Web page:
849.19 Property rights in confiscated machine. — The right of property in and to any machine, apparatus or device as defined in s. 849.16 and to all money and other things of value therein, is declared not to exist in any person, and the same shall be forfeited and such money or other things of value shall be forfeited to the county in which the seizure was made and shall be delivered forthwith to the clerk of the circuit court and shall by her or him be placed in the fine and forfeiture fund of said county.
849.20 Machines and devices declared nuisance; place of operation subject to lien for fine. — Any room, house, building, boat, vehicle, structure or place wherein any machine or device, or any part thereof, the possession, operation or use of which is prohibited by ss. 849.15-849.23, shall be maintained or operated, and each of such machines or devices, is declared to be a common nuisance. If a person has knowledge, or reason to believe, that his or her room, house, building, boat, vehicle, structure or place is occupied or used in violation of the provisions of ss. 849.15-849.23 and by acquiescence or consent suffers the same to be used, such room, house, building, boat, vehicle, structure or place shall be subject to a lien for and may be sold to pay all fines or costs assessed against the person guilty of such nuisance, for such violation, and the several state attorneys shall enforce such lien in the courts of this state having jurisdiction.
849.21 Injunction to restrain violation. — An action to enjoin any nuisance as herein defined may be brought by any person in the courts of equity in this state. If it is made to appear by affidavit or otherwise, to the satisfaction of the court, or judge in vacation, that such nuisance exists, a temporary writ of injunction shall forthwith issue restraining the defendant from conducting or permitting the continuance of such nuisance until the conclusion of the action. Upon application of the complainant in such a proceeding, the court or judge may also enter an order restraining the defendant and all other persons from removing, or in any way interfering with the machines or devices or other things used in connection with the violation of ss. 849.15-849.23 constituting such a nuisance. No bond shall be required in instituting such proceedings.
849.22 Fees of clerk of circuit court and sheriff. — The clerks of the courts and the sheriffs performing duties under the provisions of ss. 849.15-849.23 shall receive the same fees as prescribed by general law for the performance of similar duties, and such fees shall be paid out of the fine and forfeiture fund of the county as costs are paid upon conviction of an insolvent person.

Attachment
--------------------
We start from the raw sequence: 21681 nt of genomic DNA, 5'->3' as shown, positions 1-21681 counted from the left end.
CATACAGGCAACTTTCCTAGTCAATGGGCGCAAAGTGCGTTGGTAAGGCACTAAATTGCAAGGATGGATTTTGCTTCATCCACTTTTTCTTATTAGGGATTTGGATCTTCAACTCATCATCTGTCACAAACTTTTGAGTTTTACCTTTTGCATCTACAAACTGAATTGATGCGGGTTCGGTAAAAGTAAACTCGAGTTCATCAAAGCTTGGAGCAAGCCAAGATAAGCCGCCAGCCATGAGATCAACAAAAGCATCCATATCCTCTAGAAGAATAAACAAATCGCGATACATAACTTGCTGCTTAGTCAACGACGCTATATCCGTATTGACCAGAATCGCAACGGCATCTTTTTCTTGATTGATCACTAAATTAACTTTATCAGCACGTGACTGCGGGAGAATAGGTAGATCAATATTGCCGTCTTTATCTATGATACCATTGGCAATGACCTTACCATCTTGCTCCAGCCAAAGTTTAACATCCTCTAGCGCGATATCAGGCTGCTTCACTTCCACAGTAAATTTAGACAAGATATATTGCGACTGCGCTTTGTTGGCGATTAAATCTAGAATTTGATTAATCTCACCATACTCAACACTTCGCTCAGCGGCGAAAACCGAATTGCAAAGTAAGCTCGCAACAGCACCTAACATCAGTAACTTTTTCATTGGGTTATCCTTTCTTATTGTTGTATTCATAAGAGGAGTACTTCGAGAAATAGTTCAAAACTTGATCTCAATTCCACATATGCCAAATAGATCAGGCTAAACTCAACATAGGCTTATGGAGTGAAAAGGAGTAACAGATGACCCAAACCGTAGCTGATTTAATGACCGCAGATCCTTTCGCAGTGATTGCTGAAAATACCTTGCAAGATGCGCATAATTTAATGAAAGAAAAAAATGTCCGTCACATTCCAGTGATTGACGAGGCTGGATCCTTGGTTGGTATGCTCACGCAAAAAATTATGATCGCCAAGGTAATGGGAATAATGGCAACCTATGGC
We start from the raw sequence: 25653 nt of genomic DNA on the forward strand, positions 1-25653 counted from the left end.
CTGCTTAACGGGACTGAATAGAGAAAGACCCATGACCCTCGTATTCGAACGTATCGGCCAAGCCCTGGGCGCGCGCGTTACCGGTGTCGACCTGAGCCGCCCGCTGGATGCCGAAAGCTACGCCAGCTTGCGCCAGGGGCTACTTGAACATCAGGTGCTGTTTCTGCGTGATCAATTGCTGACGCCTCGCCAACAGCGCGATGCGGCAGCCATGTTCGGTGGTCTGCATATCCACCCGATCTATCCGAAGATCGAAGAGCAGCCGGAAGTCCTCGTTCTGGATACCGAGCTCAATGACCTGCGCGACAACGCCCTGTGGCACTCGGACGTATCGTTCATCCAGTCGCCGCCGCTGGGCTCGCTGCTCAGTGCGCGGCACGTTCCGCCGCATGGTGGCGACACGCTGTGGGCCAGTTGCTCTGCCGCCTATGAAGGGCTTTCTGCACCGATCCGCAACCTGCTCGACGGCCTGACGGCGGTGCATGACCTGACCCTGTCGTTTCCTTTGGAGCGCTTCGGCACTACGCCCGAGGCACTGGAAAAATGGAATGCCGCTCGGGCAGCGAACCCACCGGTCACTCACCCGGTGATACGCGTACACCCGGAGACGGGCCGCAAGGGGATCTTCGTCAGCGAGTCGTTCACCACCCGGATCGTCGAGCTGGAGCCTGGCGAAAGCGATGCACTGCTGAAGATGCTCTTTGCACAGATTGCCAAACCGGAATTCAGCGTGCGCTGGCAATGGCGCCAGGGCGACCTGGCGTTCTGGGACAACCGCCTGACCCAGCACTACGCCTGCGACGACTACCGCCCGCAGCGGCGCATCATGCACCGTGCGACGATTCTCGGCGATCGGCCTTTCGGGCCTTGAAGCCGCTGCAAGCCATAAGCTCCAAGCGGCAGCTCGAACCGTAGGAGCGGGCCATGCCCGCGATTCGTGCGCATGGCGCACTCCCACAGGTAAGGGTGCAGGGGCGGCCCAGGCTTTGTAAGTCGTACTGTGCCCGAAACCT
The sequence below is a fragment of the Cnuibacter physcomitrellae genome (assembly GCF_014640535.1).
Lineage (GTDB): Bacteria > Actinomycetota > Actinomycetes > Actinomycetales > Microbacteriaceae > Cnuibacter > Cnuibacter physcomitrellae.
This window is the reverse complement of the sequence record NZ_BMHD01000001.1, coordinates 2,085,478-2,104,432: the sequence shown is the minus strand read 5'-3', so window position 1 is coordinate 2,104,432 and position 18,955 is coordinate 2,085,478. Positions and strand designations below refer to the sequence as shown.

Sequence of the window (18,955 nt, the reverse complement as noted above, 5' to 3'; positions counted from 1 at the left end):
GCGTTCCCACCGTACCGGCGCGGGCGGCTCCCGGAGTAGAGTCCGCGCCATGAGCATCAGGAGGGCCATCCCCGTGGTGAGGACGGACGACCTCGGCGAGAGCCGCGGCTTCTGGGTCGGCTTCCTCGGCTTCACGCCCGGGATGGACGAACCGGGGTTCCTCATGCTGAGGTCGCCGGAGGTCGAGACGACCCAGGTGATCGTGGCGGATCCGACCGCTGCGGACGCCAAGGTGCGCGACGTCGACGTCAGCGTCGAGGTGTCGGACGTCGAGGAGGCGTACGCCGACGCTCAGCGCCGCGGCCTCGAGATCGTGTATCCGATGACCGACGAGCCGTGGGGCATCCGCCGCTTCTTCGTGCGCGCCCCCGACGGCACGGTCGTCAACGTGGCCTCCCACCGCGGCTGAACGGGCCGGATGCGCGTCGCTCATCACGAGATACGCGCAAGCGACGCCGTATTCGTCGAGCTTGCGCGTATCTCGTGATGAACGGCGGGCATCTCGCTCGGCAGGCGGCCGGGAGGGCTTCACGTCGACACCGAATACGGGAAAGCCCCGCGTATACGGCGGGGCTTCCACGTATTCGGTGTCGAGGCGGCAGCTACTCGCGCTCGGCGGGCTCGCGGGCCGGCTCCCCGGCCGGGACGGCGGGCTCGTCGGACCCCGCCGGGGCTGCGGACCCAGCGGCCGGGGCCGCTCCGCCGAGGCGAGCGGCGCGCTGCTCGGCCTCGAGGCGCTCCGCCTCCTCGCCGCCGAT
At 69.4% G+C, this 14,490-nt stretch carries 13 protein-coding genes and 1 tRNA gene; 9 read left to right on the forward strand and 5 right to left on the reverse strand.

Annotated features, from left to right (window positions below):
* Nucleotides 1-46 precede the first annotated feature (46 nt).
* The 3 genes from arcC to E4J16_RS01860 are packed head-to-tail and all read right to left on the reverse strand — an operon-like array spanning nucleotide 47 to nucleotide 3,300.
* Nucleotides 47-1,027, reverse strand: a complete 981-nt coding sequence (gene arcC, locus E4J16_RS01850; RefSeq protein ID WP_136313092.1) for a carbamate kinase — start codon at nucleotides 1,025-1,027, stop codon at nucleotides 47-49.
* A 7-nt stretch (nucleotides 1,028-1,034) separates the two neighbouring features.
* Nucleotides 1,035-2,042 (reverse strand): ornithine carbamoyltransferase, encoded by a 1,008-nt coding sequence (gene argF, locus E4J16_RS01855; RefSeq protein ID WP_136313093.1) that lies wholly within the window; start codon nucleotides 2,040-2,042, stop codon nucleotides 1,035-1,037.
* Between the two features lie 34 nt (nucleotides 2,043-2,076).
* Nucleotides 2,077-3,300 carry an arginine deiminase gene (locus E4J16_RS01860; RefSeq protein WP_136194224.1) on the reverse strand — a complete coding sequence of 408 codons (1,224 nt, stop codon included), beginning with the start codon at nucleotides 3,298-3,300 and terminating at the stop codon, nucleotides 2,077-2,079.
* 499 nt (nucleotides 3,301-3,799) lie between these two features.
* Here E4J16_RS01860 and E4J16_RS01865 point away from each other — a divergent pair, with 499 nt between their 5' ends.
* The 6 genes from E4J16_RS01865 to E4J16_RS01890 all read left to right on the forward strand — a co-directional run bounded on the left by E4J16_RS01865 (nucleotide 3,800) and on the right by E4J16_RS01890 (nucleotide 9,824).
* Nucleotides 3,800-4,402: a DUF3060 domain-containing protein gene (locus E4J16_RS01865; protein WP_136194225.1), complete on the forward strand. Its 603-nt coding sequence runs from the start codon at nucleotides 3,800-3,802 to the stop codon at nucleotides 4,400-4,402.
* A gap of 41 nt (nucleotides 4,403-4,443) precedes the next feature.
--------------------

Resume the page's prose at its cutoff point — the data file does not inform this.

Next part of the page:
849.23 Penalty for violations of ss. 849.15-849.22. — Whoever shall violate any of the provisions of ss. 849.15-849.22 shall, upon conviction thereof, be guilty of a misdemeanor of the second degree, punishable as provided in s. 775.082 or s. 775.083. Any person convicted of violating any provision of ss. 849.15-849.22, a second time shall, upon conviction thereof, be guilty of a misdemeanor of the first degree, punishable as provided in s. 775.082 or s. 775.083. Any person violating any provision of ss. 849.15-849.22 after having been twice convicted already shall be deemed a “common offender,” and shall be guilty of a felony of the third degree, punishable as provided in s. 775.082, s. 775.083, or s. 775.084.
(1) Except in instances when the following described implements or apparatus are being held or transported by authorized persons for the purpose of destruction, as hereinafter provided, and except in instances when the following described instruments or apparatus are being held, sold, transported, or manufactured by persons who have registered with the United States Government pursuant to the provisions of Title 15 of the United States Code, ss. 1171 et seq., as amended, so long as the described implements or apparatus are not displayed to the general public, sold for use in Florida, or held or manufactured in contravention of the requirements of 15 U.S.C. ss. 1171 et seq., it shall be unlawful for any person to manufacture, sell, transport, offer for sale, purchase, own, or have in his or her possession any roulette wheel or table, faro layout, crap table or layout, chemin de fer table or layout, chuck-a-luck wheel, bird cage such as used for gambling, bolita balls, chips with house markings, or any other device, implement, apparatus, or paraphernalia ordinarily or commonly used or designed to be used in the operation of gambling houses or establishments, excepting ordinary dice and playing cards.